There are many who believe that Australian education is being held back by our multicultural composition and high proportion of migrant students. This could not be further from the truth. In the most recent PISA assessment of 15 year olds, Australian-born students’ average English literacy score was significantly lower than the average first-generation migrant students’ score, and not significantly different from foreign-born students.

The proportion of top performers was higher for foreign-born (14 per cent) and first-generation students (15 per cent) than for Australian-born students (10 per cent).

Students from Chinese, Korean and Sri Lankan backgrounds are the highest performers in the NSW HSC. The top performing selective secondary schools in NSW now have more than 80 per cent of students coming from non-English speaking backgrounds.

5. You can’t have quality education without quality teachers

The entry scores of people studying teaching in Australia are lower now than in the past. Photo: ShutterStock
While there are many factors that may contribute to teacher quality, the overall academic attainment of those entering teaching degrees is an obvious and measurable component, which has been the focus of rigorous standards in many countries.

An international benchmarking study indicates that Australia’s teacher education policies are currently falling well short of high-achieving countries where future teachers are recruited from the top 30 per cent of the age cohort.

In Australia between 1983 and 2003, the standard intake was from the top 26 per cent to 39 per cent. By 2012/2013, less than half of Year 12 students receiving offers for places in undergraduate teacher education courses had ATAR scores in the top 50 per cent of their age cohort.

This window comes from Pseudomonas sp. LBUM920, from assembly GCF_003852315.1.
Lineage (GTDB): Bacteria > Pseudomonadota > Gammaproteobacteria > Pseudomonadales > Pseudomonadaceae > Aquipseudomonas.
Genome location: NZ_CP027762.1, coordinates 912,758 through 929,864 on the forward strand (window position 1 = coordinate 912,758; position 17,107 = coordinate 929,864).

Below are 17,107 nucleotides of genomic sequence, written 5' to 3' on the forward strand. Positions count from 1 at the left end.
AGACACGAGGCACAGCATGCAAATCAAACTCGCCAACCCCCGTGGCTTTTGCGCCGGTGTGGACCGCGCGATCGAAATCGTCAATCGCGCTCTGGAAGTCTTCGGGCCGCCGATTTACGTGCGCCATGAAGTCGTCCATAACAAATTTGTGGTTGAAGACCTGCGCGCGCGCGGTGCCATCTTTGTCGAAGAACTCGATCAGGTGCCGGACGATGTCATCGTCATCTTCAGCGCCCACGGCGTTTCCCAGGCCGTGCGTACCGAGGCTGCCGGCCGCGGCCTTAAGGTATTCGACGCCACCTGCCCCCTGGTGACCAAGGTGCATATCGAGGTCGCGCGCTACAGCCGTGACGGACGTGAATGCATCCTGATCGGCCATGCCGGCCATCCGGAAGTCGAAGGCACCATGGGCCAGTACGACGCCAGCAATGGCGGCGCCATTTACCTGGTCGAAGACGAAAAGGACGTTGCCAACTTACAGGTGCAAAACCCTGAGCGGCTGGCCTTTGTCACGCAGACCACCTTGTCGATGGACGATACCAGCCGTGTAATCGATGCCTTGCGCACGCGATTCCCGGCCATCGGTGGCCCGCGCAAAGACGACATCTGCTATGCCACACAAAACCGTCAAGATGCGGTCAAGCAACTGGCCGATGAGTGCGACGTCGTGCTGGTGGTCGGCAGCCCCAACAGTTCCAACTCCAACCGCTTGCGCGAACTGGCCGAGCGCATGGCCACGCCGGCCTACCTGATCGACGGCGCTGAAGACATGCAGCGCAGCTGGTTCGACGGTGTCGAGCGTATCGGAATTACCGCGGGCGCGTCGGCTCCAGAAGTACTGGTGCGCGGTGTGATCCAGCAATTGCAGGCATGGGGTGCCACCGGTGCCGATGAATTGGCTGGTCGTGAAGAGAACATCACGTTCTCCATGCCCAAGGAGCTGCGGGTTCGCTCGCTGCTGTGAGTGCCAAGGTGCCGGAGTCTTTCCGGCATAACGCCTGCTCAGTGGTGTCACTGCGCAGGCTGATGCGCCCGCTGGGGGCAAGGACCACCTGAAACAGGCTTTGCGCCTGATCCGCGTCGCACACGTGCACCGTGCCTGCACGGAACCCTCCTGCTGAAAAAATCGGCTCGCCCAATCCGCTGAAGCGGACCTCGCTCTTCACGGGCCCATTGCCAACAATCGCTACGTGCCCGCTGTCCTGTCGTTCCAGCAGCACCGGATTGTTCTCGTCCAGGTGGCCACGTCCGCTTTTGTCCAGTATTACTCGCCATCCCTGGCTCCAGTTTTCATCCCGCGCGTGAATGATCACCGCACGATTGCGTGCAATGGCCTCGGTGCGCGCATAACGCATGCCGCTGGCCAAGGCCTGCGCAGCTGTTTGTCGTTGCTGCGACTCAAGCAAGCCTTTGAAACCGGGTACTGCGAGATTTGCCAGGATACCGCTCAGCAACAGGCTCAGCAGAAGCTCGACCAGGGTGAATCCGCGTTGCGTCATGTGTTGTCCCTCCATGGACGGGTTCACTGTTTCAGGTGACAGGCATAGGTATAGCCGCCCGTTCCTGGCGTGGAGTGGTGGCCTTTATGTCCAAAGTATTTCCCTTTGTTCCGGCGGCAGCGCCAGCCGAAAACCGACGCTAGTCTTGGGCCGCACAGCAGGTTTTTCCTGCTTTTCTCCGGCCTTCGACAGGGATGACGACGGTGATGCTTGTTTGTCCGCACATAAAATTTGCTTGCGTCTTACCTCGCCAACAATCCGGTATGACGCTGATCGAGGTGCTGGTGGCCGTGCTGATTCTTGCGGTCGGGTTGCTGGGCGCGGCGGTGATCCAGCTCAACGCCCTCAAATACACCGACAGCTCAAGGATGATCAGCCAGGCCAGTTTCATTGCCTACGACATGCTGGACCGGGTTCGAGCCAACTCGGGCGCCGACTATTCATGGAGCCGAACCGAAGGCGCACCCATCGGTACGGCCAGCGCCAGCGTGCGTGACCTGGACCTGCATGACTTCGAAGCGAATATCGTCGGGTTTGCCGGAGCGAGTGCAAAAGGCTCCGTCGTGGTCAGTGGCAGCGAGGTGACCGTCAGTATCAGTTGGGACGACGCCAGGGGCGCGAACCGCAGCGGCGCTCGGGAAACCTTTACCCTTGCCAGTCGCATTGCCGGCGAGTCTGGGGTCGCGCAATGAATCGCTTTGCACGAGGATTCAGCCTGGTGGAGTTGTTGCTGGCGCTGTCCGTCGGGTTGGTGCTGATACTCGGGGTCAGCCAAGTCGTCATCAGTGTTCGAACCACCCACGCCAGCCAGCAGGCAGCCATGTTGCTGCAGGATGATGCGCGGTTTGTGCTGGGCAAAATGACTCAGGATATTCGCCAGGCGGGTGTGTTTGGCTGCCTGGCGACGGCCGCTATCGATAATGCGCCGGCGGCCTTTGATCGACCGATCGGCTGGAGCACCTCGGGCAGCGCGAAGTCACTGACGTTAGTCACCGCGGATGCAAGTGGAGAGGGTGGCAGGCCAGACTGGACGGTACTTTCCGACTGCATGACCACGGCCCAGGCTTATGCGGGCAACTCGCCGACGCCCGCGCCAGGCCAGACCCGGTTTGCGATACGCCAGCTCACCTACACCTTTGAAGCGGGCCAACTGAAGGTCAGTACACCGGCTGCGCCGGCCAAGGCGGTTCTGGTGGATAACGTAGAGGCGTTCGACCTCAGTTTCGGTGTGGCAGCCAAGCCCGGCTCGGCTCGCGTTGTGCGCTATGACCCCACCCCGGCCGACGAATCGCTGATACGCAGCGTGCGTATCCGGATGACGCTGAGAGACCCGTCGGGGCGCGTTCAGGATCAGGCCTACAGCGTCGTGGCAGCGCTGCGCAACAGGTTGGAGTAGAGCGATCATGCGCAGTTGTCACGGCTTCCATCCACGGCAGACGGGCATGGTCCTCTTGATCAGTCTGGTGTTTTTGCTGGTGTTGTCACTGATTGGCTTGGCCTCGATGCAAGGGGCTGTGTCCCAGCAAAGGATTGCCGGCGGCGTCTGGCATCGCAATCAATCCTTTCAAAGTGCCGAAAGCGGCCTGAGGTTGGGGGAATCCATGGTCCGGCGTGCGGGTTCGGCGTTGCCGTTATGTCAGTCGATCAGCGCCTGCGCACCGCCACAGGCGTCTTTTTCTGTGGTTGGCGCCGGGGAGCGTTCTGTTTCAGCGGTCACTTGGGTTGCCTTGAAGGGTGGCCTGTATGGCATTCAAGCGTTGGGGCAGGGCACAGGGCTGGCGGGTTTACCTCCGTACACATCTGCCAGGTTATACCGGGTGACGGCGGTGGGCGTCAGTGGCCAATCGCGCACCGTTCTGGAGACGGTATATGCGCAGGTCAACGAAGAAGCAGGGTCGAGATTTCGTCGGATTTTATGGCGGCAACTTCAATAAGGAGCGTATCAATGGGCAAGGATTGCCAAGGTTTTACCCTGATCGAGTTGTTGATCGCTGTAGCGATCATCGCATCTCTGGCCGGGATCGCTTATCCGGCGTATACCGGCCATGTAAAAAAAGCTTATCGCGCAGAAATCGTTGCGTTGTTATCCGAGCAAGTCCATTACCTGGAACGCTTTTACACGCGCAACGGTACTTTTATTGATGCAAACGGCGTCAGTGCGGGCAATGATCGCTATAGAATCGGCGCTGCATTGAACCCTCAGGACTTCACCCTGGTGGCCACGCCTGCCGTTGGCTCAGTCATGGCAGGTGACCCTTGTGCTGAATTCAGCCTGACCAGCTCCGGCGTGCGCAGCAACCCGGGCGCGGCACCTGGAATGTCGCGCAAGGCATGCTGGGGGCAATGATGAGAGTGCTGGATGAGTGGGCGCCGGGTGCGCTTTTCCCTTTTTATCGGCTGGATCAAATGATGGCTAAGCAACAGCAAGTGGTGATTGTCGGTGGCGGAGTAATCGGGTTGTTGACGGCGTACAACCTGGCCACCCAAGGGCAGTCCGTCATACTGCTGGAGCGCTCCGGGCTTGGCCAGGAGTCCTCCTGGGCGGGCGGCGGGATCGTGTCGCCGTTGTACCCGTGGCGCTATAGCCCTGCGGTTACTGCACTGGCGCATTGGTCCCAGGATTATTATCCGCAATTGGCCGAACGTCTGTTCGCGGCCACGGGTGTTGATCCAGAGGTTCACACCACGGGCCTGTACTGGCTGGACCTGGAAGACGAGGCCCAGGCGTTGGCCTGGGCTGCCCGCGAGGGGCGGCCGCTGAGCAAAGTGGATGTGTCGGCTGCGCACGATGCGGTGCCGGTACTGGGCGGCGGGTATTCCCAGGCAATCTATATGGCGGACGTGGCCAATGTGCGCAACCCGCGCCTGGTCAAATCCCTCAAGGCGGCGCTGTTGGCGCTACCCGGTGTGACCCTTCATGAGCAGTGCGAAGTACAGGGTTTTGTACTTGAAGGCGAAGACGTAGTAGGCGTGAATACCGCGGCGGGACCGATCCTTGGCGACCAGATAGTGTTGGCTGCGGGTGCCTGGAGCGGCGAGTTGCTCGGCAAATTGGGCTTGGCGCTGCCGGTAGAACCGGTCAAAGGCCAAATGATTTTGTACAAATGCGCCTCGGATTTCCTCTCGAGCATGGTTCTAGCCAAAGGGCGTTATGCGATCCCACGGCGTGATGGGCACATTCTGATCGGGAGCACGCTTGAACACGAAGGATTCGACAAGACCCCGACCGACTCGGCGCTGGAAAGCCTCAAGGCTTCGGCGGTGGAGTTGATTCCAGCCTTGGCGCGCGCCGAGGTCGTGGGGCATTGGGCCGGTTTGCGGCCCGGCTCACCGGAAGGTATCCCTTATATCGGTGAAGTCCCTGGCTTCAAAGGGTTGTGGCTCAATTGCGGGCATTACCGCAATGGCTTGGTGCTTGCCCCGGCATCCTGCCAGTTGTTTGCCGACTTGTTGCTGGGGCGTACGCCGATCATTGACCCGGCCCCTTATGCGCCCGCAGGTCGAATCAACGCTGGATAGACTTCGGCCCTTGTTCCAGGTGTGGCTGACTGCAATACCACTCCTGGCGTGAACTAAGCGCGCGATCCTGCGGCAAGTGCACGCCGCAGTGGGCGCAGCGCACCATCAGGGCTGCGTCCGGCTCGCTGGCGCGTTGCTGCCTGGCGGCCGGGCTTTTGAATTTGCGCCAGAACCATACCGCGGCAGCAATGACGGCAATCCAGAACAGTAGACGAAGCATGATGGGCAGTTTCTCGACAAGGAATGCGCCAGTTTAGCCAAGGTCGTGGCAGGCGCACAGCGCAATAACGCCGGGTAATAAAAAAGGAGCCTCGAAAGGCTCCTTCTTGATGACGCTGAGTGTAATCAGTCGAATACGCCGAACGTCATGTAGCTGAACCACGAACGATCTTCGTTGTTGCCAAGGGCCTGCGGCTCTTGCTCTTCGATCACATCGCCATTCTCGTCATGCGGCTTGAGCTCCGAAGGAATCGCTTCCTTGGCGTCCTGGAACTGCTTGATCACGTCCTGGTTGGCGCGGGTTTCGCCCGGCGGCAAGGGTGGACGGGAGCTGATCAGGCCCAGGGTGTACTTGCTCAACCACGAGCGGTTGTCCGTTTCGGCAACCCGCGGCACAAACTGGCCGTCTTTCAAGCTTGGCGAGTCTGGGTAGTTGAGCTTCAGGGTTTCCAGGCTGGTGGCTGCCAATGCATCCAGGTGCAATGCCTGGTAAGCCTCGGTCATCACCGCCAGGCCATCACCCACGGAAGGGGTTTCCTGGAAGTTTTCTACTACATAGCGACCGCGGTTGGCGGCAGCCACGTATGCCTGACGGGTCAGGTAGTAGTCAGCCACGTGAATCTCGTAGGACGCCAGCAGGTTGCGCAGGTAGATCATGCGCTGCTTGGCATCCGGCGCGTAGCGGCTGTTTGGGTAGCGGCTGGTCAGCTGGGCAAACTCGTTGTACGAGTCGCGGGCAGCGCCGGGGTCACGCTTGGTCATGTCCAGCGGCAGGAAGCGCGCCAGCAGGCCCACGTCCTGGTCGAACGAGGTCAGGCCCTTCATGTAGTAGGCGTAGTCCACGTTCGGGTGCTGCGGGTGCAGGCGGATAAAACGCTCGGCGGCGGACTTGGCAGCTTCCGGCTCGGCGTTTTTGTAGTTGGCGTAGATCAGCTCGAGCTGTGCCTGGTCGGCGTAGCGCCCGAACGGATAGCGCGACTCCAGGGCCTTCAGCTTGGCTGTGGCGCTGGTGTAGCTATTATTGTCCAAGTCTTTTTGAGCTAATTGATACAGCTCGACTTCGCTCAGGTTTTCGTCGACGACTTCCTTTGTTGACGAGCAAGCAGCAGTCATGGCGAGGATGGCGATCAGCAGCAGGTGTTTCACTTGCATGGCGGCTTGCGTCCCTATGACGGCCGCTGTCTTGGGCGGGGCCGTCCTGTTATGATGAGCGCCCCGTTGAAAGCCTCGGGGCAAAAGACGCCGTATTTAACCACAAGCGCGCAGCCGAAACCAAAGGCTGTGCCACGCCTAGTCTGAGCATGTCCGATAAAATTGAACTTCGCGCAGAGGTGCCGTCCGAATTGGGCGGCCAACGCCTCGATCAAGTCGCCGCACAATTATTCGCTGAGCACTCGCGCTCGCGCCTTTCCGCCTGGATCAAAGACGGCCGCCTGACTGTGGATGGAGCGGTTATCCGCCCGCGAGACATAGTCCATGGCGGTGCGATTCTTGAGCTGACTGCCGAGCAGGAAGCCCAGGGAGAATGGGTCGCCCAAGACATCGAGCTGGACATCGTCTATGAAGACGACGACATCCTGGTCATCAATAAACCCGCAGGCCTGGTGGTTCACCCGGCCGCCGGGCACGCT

Teacher education degrees also had the highest percentage of students entering with
low ATAR scores, and the proportion of teacher education entrants with an ATAR of less than 50 nearly doubled over the past three years. We cannot expect above-average education with below-average teachers.

6. Early learning participation is amongst the lowest in the developed world

While Australia has recently lifted levels of investment in early childhood education, this investment has not been reflected in high levels of early childhood participation. In Australia, just 18 per cent of three-year-olds participated in early childhood education, compared with 70 per cent on average across the OECD. In this respect, we rank at 34 out of 36 OECD and partner countries.

Australia also ranks at 22 out of 37 on the OECD league table that measures the total investment across education as a percentage of Gross Domestic Product.

While low levels of expenditure and participation curtail any system, there is more negative impact from a lack of investment in early childhood than there would be from a lack of funding further up the educational chain. Nobel prize winner James Heckmann has shown how investment in early childhood produces the greatest returns to society.


Academy welcomes research infrastructure funding decision

The Australian Academy of Science today welcomed the Government’s decision to guarantee a further 12 months of funding to Australia’s major national research facilities.